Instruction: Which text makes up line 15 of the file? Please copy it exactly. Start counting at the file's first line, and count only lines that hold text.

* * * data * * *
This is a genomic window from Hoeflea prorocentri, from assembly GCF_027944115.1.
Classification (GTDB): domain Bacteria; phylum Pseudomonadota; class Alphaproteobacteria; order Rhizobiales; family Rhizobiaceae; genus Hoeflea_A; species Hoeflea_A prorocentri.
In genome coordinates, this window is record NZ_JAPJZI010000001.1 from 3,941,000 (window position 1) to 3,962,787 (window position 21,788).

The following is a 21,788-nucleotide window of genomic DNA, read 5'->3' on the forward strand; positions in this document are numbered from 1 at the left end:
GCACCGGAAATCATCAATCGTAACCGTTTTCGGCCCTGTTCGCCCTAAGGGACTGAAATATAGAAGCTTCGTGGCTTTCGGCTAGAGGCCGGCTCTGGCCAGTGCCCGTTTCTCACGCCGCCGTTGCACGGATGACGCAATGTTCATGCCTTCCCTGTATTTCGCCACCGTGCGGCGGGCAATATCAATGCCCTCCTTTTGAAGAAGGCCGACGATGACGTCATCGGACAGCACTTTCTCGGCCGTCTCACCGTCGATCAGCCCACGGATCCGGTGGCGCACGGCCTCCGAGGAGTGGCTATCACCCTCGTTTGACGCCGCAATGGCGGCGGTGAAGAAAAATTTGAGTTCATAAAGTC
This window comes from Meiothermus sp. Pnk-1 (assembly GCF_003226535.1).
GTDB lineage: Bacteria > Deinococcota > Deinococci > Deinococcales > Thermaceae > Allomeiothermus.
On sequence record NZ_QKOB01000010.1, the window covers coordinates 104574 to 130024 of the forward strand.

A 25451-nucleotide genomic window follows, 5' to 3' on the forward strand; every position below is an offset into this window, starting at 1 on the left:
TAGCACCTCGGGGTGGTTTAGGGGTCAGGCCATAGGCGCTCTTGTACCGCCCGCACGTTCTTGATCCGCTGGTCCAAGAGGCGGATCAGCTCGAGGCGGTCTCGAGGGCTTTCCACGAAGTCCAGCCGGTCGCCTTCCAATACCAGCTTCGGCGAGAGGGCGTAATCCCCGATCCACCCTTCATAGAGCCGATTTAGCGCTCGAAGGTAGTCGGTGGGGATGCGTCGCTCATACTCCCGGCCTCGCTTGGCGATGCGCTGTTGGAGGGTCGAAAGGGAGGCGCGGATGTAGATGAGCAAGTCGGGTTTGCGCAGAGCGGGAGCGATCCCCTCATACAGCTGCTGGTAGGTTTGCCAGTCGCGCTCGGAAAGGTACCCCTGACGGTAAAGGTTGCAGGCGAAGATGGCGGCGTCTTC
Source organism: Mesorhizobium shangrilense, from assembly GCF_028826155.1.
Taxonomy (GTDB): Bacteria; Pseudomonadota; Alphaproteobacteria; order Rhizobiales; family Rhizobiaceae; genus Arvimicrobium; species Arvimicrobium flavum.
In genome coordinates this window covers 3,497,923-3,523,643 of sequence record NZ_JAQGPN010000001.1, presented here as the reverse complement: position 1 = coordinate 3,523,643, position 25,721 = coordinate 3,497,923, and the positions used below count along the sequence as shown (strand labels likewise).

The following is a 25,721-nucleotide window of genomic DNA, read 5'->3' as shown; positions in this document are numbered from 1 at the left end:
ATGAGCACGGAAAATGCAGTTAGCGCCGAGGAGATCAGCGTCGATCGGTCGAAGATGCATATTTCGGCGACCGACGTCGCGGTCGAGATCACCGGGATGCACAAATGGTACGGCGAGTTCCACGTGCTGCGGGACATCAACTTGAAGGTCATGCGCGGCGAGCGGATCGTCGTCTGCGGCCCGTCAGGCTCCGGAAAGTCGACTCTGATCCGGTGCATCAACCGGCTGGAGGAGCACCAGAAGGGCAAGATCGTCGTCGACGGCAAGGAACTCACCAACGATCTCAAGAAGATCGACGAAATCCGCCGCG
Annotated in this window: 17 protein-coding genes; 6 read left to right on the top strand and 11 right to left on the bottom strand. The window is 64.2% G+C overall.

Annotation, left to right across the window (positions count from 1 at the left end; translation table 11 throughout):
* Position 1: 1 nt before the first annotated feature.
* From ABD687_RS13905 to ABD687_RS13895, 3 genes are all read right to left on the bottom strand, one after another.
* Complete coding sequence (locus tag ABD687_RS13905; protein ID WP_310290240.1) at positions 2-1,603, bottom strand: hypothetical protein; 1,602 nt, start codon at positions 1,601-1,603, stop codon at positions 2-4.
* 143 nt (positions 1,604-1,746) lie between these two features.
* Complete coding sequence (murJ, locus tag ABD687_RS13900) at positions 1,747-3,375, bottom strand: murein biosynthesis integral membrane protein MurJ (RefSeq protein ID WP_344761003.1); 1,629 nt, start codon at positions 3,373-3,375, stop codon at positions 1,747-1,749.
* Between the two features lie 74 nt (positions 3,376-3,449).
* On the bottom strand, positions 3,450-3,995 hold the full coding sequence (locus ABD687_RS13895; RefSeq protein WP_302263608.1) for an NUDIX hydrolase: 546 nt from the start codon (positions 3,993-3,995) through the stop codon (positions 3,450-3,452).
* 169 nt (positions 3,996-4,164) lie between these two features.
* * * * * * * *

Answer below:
ATGAGCACGGAAAATGCAGTTAGCGCCGAGGAGATCAGCGTCGATCGGTCGAAGATGCATATTTCGGCGACCGACGTCGCGGTCGAGATCACCGGGATGCACAAATGGTACGGCGAGTTCCACGTGCTGCGGGACATCAACTTGAAGGTCATGCGCGGCGAGCGGATCGTCGTCTGCGGCCCGTCAGGCTCCGGAAAGTCGACTCTGATCCGGTGCATCAACCGGCTGGAGGAGCACCAGAAGGGCAAGATCGTCGTCGACGGCAAGGAACTCACCAACGATCTCAAGAAGATCGACGAAATCCGCCGCG